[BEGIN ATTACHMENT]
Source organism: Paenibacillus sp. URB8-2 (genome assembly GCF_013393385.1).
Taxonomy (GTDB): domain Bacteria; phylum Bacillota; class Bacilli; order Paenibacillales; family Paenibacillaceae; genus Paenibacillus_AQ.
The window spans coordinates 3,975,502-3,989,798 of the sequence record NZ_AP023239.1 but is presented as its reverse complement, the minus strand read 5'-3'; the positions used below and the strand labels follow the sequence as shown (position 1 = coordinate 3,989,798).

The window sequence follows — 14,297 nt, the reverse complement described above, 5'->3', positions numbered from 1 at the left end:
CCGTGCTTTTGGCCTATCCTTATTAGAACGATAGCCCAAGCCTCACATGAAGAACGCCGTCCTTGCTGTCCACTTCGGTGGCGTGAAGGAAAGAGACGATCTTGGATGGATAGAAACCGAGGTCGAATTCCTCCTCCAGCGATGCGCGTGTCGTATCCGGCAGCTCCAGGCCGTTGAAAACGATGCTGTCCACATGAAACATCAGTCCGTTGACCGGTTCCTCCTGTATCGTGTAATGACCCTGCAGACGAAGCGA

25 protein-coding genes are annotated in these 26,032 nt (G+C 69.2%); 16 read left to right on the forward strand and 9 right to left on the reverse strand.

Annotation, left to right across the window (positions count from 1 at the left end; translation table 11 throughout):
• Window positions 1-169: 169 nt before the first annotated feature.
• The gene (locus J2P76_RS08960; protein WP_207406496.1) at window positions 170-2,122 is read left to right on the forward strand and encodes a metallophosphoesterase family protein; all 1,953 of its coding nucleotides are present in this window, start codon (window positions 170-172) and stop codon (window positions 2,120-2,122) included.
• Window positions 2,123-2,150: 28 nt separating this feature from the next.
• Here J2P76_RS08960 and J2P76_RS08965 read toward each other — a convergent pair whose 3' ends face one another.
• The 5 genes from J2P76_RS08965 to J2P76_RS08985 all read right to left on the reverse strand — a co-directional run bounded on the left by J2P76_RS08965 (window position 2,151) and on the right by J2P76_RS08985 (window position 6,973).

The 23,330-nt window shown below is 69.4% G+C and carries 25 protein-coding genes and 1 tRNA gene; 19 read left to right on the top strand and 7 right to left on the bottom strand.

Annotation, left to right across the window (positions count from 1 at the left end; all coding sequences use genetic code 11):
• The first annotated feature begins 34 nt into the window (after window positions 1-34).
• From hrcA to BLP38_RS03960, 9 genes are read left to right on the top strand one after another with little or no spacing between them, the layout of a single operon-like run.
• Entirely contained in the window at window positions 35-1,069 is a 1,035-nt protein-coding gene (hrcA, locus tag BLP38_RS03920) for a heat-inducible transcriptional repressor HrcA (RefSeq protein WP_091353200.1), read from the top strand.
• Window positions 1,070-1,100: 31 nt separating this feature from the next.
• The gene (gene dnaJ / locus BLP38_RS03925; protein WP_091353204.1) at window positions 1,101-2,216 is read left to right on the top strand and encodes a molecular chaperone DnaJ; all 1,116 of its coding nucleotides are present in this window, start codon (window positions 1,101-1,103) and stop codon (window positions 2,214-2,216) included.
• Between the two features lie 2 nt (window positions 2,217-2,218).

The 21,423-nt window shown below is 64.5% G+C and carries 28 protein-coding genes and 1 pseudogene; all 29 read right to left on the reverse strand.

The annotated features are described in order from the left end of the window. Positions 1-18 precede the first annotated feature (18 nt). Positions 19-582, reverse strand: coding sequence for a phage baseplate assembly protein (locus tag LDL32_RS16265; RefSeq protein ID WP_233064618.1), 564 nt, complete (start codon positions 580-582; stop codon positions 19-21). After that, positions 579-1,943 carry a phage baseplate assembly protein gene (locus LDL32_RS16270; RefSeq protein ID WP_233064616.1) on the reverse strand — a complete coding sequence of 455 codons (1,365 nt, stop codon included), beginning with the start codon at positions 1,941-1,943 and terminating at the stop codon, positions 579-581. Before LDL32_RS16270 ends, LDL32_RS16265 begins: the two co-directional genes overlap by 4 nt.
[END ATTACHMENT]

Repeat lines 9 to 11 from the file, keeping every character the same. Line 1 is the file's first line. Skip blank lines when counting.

• The gene (locus J2P76_RS08960; protein WP_207406496.1) at window positions 170-2,122 is read left to right on the forward strand and encodes a metallophosphoesterase family protein; all 1,953 of its coding nucleotides are present in this window, start codon (window positions 170-172) and stop codon (window positions 2,120-2,122) included.
• Window positions 2,123-2,150: 28 nt separating this feature from the next.
• Here J2P76_RS08960 and J2P76_RS08965 read toward each other — a convergent pair whose 3' ends face one another.